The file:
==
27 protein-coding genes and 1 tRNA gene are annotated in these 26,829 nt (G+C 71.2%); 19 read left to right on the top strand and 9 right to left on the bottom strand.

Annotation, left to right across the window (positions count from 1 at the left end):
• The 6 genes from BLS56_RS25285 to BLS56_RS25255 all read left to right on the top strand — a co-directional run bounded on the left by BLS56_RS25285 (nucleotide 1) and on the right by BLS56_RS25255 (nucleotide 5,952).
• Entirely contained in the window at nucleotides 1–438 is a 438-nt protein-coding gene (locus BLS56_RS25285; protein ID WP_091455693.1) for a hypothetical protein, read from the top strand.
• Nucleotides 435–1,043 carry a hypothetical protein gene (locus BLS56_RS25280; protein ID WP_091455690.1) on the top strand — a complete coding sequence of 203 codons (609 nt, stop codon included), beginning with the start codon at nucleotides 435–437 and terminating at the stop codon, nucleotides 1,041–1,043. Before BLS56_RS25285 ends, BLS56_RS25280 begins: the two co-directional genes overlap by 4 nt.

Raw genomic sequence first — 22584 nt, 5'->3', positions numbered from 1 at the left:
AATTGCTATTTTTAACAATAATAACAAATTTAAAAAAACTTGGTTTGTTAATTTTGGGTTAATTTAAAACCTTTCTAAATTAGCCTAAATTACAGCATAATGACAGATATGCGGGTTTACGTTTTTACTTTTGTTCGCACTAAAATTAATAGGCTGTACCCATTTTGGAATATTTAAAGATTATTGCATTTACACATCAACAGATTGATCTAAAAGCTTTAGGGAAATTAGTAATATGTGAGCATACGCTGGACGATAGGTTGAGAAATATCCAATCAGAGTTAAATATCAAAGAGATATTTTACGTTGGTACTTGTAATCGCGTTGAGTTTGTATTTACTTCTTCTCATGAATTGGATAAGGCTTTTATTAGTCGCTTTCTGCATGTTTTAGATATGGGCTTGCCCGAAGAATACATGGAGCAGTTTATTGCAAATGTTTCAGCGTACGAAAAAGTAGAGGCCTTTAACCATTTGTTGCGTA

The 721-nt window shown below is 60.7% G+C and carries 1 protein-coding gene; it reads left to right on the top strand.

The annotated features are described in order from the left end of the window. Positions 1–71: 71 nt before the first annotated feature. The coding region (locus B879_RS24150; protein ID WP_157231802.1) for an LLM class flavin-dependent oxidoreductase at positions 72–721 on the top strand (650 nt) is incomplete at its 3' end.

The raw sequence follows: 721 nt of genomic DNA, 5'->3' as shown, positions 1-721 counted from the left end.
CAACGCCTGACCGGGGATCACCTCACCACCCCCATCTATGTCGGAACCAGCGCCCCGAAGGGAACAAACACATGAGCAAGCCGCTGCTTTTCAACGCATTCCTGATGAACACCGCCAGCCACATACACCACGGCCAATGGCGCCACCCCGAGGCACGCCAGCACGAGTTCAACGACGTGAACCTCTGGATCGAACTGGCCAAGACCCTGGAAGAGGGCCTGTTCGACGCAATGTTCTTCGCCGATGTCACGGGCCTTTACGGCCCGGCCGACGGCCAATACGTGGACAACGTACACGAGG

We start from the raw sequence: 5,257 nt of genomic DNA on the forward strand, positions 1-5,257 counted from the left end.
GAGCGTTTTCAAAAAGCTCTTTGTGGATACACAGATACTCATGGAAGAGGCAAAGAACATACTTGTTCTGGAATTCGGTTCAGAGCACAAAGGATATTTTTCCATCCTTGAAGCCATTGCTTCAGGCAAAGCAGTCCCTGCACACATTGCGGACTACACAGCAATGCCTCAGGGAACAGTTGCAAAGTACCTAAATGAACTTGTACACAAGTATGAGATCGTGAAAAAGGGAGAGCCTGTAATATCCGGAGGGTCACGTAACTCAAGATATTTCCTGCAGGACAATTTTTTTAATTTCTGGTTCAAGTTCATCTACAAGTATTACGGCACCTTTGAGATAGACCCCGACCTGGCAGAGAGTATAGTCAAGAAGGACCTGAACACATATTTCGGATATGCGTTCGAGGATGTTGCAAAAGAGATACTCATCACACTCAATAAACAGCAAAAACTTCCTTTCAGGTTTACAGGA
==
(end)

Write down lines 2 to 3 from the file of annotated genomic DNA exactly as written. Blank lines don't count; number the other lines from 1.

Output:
Annotation, left to right across the window (positions count from 1 at the left end):
• The 6 genes from BLS56_RS25285 to BLS56_RS25255 all read left to right on the top strand — a co-directional run bounded on the left by BLS56_RS25285 (nucleotide 1) and on the right by BLS56_RS25255 (nucleotide 5,952).